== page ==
Non-diatonic chords on the II scale degree – Secondary dominant

The first one to be examined will be the chord which has a #IV in it. Its structure is dominant seventh chord (Example 1). And this is very important to remember. This particular chord has one altered note in Major keys – #IV. In minor, it also has #VI scale degree, as does the melodic minor. The rest are plain diatonic notes. Its function is secondary dominant (V/V).

Example 1

What is special about this chord is the fact that it can provoke us to hear its resolution as a new tonic, hence, modulation. You see, whenever a dominant seventh chord is used, it creates a quasi-dominant function. We were taught to recognize dominant seventh chord in regular dominant (V7) as a chord that leads to the tonic function. The same principle, or should I say algorithm, is applied here. Sometimes it will be a real modulation to the dominant key, however, sometimes it will simple be a secondary dominant within one key. It depends on many factors and I do not want to go into that now, because it would take ages to inspect every example from the classical music. However, I will present to you a couple of different approaches in terms of the secondary dominants, so you can gain some insight and be prepared for your analysis.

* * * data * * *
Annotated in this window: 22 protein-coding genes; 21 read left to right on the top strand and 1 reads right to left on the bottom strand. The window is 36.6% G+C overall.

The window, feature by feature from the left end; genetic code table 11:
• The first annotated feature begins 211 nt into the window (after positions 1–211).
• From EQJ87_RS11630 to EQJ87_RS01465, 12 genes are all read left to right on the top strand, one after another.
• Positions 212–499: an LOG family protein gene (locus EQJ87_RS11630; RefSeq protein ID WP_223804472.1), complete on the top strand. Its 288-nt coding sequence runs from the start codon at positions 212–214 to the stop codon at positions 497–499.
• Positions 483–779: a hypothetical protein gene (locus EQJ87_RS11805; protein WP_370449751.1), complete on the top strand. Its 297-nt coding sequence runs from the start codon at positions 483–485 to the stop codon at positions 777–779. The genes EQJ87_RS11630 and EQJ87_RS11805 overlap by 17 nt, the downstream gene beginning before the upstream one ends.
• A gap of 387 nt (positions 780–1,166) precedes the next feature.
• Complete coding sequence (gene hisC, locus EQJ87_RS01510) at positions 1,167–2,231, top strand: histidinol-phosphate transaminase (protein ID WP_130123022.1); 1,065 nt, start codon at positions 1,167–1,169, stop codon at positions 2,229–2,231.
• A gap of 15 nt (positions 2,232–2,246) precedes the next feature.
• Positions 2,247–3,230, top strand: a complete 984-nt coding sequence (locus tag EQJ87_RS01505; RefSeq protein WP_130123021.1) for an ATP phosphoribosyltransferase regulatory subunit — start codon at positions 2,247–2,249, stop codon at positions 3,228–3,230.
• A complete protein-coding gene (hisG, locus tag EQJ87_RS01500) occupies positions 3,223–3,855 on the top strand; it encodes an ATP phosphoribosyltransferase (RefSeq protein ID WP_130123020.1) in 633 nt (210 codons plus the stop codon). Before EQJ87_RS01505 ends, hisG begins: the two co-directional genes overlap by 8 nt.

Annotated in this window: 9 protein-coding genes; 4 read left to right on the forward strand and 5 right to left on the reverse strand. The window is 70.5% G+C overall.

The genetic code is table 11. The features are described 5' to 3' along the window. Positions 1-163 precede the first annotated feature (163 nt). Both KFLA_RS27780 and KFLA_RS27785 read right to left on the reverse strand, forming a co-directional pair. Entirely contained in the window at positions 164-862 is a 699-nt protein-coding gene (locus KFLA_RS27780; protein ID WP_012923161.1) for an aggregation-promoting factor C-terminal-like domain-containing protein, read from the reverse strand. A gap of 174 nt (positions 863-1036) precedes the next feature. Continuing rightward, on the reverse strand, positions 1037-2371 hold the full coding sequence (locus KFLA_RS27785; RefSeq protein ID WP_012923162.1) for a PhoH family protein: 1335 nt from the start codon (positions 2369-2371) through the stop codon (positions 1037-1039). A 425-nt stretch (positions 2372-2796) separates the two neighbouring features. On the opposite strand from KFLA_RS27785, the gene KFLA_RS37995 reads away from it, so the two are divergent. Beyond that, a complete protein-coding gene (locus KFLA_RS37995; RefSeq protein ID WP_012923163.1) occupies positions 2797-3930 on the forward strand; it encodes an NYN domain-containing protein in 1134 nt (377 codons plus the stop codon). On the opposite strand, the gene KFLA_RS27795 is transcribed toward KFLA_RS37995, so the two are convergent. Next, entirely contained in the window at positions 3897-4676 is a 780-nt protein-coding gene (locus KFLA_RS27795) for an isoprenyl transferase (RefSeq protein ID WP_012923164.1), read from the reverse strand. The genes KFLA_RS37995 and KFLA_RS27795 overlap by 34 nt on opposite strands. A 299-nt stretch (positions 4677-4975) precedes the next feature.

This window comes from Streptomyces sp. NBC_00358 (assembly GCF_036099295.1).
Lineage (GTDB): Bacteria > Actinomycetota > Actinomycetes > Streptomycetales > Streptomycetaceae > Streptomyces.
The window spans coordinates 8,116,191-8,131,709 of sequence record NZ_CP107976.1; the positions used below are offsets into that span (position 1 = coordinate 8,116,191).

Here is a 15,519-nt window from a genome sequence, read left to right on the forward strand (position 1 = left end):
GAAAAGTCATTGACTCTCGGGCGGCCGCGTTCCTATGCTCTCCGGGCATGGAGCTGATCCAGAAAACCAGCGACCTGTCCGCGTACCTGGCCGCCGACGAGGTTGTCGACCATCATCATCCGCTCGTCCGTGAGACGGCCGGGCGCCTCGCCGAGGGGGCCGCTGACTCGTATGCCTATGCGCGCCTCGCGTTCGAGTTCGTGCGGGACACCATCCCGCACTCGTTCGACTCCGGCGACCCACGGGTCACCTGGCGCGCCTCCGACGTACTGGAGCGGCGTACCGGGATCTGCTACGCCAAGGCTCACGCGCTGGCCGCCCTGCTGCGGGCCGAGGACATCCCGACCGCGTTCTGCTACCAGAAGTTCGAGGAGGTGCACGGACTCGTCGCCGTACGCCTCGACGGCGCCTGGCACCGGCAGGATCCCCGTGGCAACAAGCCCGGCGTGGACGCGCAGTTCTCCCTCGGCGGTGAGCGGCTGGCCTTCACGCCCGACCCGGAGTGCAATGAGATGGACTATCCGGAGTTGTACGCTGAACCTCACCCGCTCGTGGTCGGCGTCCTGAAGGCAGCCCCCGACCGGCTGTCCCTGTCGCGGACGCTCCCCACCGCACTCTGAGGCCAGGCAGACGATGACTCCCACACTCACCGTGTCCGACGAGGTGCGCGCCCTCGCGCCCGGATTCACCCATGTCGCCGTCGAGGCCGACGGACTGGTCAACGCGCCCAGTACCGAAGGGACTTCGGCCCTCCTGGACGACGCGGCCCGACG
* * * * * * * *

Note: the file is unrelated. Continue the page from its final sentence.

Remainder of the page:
Examples from the Literature

Now, the examples. By coincidence, both will be excerpts from Beethoven’s music. The first one is actually the beginning of the development section from Beethoven’s Fifth symphony Op. 67 in C minor (Example 2). Here, the secondary dominant chord (V6/5/V) is used in its first inversion and has incredible pivotal role when it comes to the confirmation of the new key.